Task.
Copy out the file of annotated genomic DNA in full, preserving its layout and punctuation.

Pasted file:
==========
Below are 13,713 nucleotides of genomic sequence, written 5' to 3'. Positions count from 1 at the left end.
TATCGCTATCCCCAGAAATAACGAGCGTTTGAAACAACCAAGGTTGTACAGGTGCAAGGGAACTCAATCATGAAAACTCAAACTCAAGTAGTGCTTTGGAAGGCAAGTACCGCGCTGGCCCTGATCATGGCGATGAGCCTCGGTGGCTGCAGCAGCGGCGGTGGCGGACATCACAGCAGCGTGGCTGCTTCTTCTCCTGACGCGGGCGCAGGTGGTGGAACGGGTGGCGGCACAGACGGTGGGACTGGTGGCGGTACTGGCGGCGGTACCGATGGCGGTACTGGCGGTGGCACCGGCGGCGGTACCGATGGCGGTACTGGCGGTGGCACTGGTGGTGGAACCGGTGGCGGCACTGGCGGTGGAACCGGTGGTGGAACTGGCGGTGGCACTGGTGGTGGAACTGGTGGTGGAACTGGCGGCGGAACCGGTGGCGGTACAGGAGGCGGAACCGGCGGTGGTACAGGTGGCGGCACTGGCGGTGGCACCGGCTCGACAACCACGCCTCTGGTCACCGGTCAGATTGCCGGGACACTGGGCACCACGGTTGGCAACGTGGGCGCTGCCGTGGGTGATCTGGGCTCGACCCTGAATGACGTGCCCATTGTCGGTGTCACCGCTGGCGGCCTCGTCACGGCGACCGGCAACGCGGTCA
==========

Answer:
Below are 13,713 nucleotides of genomic sequence, written 5' to 3'. Positions count from 1 at the left end.
TATCGCTATCCCCAGAAATAACGAGCGTTTGAAACAACCAAGGTTGTACAGGTGCAAGGGAACTCAATCATGAAAACTCAAACTCAAGTAGTGCTTTGGAAGGCAAGTACCGCGCTGGCCCTGATCATGGCGATGAGCCTCGGTGGCTGCAGCAGCGGCGGTGGCGGACATCACAGCAGCGTGGCTGCTTCTTCTCCTGACGCGGGCGCAGGTGGTGGAACGGGTGGCGGCACAGACGGTGGGACTGGTGGCGGTACTGGCGGCGGTACCGATGGCGGTACTGGCGGTGGCACCGGCGGCGGTACCGATGGCGGTACTGGCGGTGGCACTGGTGGTGGAACCGGTGGCGGCACTGGCGGTGGAACCGGTGGTGGAACTGGCGGTGGCACTGGTGGTGGAACTGGTGGTGGAACTGGCGGCGGAACCGGTGGCGGTACAGGAGGCGGAACCGGCGGTGGTACAGGTGGCGGCACTGGCGGTGGCACCGGCTCGACAACCACGCCTCTGGTCACCGGTCAGATTGCCGGGACACTGGGCACCACGGTTGGCAACGTGGGCGCTGCCGTGGGTGATCTGGGCTCGACCCTGAATGACGTGCCCATTGTCGGTGTCACCGCTGGCGGCCTCGTCACGGCGACCGGCAACGCGGTCA